If you can look into the seeds of time, and say which grain will grow and which will not, speak then to me.
– William Shakespeare, Macbeth, Act I, Scene iii
For the first twenty minutes of your life, you exist only in my arms. You are a blank slate, a bundle of infinite potential. I am mesmerised. I stare down at your face, crumpled and squished and blotched and perfect. Your mother is grinning from her pillow, still high on endorphins and opioids, black hair matted and eyes half-closed in pain and joy.
Then the nurse smears a drop of your blood onto her analyser and thousands of database entries flicker into life, mapping out your fate before you are even an hour old.
The Oracle has become such a ubiquitous part of our lives now – of everybody’s lives – that it is hard to imagine a time before it existed. But you belonged to the first generation to grow up under the Oracle’s care. Our package from the hospital includes an introductory video which we watch when we get home, both of us plonked on the couch while Lucy rocks your bassinet with her foot.
“Physicists believe that if we could map the exact position of every atom – every quark, every neutrino – in the seconds following the Big Bang, we would be able to predict everything that will ever happen. We would be able to see into the future”.
The film is in fact a recorded lecture, given in a darkened theatre by the CEO of Genelytics himself, Blake Fox. It must have been a press event, as Fox is illuminated every few seconds by flashes of light from the camera operators squatting in front of the stage. It makes him look like a character in a stop-motion film, his movements jerky and his round, bearded face caught in strange moments of contortion.
“Of course, this is purely theoretical: we will never be able to chart out the cause-and-effect of everything in the physical world. But could the same idea not be applied to people? What if we could know from birth your likelihood of suffering from any disease? And even better, what if we were able to tell you exactly what you could do throughout your lifetime to ensure that is the longest, healthiest existence possible?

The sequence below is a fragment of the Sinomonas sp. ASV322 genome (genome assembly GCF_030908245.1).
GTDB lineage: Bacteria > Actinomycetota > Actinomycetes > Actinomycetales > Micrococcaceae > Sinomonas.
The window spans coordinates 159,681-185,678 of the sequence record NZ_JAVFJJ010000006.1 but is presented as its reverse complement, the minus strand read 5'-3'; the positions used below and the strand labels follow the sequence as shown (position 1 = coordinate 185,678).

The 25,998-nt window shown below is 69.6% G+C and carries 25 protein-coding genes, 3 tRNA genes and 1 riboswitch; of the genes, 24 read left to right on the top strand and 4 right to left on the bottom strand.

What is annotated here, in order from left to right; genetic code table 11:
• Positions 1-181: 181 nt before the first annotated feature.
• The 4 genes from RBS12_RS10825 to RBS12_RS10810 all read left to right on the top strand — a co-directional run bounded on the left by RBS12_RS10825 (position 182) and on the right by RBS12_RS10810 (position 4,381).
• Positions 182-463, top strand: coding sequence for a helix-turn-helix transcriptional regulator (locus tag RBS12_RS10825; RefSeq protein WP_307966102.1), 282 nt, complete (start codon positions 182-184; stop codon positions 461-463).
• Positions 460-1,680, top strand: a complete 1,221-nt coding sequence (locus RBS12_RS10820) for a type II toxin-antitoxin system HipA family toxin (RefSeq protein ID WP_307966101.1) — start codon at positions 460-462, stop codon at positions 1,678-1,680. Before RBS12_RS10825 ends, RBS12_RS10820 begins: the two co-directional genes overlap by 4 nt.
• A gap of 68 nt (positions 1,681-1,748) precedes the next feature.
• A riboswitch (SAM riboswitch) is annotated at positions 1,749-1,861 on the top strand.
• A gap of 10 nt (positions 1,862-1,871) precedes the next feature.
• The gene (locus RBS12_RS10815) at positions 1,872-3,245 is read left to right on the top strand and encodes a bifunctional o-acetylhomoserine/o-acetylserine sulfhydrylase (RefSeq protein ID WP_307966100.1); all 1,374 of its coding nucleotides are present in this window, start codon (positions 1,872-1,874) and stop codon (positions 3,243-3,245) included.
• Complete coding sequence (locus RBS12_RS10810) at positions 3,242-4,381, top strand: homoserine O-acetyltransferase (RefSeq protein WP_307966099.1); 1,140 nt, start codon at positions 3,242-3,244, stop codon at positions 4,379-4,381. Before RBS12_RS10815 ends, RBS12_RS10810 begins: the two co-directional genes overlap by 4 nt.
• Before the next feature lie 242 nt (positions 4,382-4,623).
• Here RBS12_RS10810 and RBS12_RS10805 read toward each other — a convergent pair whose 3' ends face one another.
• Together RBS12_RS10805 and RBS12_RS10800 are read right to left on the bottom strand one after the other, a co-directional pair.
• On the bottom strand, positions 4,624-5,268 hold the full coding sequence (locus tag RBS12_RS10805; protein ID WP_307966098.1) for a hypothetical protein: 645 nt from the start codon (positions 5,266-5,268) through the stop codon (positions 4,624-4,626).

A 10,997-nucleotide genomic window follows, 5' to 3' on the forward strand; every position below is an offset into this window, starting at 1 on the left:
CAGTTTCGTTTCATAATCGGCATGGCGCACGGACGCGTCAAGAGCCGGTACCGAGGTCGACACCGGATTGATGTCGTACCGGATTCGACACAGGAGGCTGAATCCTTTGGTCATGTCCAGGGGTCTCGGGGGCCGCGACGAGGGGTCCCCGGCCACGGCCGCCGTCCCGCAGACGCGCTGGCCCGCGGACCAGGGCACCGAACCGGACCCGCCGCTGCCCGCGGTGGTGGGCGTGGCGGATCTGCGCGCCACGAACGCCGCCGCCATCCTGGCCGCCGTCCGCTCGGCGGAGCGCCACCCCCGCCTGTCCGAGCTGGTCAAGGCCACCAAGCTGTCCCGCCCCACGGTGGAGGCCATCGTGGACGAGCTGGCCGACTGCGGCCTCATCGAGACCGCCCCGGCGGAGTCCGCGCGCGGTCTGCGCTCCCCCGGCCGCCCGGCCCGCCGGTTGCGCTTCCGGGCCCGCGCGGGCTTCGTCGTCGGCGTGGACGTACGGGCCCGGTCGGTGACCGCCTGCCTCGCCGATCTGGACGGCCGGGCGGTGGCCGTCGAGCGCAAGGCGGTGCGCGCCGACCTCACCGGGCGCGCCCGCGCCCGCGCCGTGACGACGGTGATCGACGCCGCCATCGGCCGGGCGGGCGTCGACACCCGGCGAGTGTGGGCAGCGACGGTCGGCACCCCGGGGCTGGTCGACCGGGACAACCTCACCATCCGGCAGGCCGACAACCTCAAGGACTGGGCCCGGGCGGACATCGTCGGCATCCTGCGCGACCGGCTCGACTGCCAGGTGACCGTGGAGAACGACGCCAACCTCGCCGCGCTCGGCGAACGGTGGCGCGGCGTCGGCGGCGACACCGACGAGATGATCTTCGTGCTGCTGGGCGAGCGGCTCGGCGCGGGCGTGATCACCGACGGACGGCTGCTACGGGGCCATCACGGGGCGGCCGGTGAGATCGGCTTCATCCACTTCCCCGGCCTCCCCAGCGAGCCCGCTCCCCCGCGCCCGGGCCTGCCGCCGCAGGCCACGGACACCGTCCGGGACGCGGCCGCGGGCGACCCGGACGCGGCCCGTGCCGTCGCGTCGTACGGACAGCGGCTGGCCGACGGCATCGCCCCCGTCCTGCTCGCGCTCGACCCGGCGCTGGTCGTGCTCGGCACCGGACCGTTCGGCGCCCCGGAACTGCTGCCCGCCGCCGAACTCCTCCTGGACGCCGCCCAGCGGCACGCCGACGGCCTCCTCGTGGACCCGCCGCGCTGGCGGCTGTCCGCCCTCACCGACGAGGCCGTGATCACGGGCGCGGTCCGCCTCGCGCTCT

“Genelytics’ Oracle makes this a reality.”
We upload the Oracle’s software onto our household network. Your personal cloud is growing faster than you are: the few gigabytes that comprise your genetic data and health records have already been joined by terabytes of information gathered by the home appliances as we feed you, bathe you, play with you.
Those records, we learn from Fox’s lecture, along with data from millions of other individuals around the country, flow back to Genelytics’ database. Here, at the nerve centre, the Oracle runs its algorithm, conducting an infinitely recursive analysis of the links between genetics, lifestyle and disease. But those
streams flow both ways, and as more and more information cascades into the Oracle’s central hub, it sends out updates to its users, providing them with empirical, personalised advice on how to live their lives to achieve the best health that their genes will allow.
By eight months you are already walking – and you are quite the explorer. You find it hysterical to run out onto the lawn when it is wet, first thing in the morning before the dew has evaporated, or right after a rain shower. You make it a few paces and then collapse into giggles and we have to carry you back indoors to dry off.
At fourteen months, you say your first word, “toaster”, for reasons that neither of us can fathom. At eighteen months, your hair finally grows in, tight brown curls that fascinate you.
And as you leap from one milestone to the next, we are guided by the Oracle’s advice. It tells us what babies of your genetic make-up should be fed, in order to receive optimal nutrition. It analyses the sleeping patterns of thousands of other children and advises us when we should put you to bed.
I am ashamed to say it now, but despite understanding the awesome power of the Oracle, I still doubt it. After all, who could know my daughter better than me?
On the night of your third birthday party, we receive a message. Your mother and I are clearing up paper plates and wiping small, sticky handprints off the wall. You are in bed; you fell asleep even before your friends had left, overwhelmed by excitement and overfilled with cake.
My watch buzzes and I swipe the message up onto the living room screen.
“New research relevant to Sally’s genomic vulnerabilities has just been published.”
We are used to these alerts. But something in the Oracle’s tone of voice this evening makes me stop picking up wrapping paper and sit down on the couch.
“My algorithm has recently determined the genetic causes of a disorder called Fünder’s disease. Sally’s genomic data indicates that she has a 96% likelihood of developing the syndrome. I have revised her calculated life expectancy down from 98 to 24 years old. I will continue to provide guidance to ensure that Sally has the highest possible chance of living a healthy life.”